Investment in resources, time leads to Clackamas County’s response to recent extreme winter weather event

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When the winter weather hits, it can cause havoc across local communities.

When the recent snow and ice event gripped the region, Clackamas County provided essential services both on the front lines and behind the scenes to make the county a safer place for all. From providing overnight shelter to hundreds of guests, to providing water and food to rural communities and cleaning up streets and roads due to downed power lines and trees, Clackamas County worked diligently to keep residents safe.  

The reason the county was able to respond deftly across the board was because of the lessons learned by the county from the winter storm in 2021, Clackamas County Administrator Gary Schmidt told commissioners.   

"At all levels, Clackamas County has invested in significant resources and time in continuing to improve how the county responds to disasters," said Daniel Nibouar, the county's Disaster Management Program Director. "This winter event demonstrated that investment has paid off. County staff from across departments came together to respond, serve the community, and solve problems as they arose better than ever before."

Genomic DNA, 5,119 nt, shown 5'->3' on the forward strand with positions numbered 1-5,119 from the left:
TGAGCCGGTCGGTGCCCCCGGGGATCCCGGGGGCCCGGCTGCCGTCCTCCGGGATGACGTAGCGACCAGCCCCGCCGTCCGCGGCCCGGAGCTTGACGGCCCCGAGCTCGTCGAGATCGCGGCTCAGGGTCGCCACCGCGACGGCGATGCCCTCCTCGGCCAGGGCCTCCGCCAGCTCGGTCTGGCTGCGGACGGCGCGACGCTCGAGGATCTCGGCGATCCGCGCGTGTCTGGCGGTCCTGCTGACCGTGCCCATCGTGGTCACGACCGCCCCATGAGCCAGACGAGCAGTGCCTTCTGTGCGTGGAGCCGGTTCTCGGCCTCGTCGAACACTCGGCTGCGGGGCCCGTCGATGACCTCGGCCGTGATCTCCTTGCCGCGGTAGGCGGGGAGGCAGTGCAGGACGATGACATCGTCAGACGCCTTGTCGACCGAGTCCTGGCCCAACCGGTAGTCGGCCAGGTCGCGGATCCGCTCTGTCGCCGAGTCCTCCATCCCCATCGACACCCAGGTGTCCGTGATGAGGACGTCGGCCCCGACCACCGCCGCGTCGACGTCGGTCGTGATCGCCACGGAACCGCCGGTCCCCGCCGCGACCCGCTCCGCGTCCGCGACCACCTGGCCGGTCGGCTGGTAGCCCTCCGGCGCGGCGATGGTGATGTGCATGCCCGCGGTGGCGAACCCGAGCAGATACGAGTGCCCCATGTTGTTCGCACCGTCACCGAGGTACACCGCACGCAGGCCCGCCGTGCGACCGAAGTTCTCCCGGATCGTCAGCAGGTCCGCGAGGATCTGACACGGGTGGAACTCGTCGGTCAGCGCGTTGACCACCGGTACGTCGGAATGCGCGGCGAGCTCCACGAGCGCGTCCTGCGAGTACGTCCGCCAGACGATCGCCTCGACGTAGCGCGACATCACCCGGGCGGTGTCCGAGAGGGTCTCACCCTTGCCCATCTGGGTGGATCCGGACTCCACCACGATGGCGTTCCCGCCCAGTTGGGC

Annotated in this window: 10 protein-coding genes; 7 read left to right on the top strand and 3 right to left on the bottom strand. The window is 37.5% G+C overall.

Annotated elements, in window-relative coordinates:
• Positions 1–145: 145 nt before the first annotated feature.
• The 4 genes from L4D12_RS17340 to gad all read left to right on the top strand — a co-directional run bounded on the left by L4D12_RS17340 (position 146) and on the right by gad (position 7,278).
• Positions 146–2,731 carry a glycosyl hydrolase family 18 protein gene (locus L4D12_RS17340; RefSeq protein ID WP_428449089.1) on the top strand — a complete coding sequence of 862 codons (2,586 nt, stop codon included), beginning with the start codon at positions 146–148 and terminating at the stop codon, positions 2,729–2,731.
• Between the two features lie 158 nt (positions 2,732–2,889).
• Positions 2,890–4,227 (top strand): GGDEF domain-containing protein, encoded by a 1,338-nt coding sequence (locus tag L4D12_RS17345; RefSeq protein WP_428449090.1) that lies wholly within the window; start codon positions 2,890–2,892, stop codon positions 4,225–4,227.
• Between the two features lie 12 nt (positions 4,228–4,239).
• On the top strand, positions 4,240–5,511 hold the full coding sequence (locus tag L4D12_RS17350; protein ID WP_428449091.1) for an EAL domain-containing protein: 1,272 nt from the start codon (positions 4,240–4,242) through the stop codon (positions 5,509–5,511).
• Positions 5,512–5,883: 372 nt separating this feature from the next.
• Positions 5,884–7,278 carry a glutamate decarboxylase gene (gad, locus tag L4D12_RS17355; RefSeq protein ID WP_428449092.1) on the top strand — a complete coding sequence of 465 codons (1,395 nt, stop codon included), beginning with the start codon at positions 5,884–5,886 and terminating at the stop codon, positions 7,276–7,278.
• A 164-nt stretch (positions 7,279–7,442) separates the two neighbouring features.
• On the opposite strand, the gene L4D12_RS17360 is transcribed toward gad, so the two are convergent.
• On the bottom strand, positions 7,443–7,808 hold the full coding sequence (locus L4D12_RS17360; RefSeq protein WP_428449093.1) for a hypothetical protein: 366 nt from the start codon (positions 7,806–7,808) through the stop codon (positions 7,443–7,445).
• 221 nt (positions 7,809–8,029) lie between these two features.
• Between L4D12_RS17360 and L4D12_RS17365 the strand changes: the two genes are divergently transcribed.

Below, you’ll read just a glimpse of the work performed by Clackamas County employees. 

Disaster Management

Disaster Management prioritizes work in the areas of preparedness, mitigation, response and recovery. That work was never more evident than during the January 2024 extreme winter weather event. While the department coordinated the county’s response as a whole, one of the highlights surrounded opening a community resource center at the Mt. Hood Lions Club in Welches. Numerous rural water providers had service interruptions due to loss of power, leaking pipes and other damage. Because of that, Disaster Management coordinated with partners (including the State of Oregon) to give supplemental water and food to the Hoodland area, while urging water providers to report damages in the damage assessment process. During this event, approximately 250 households were served. 

Public and Government Affairs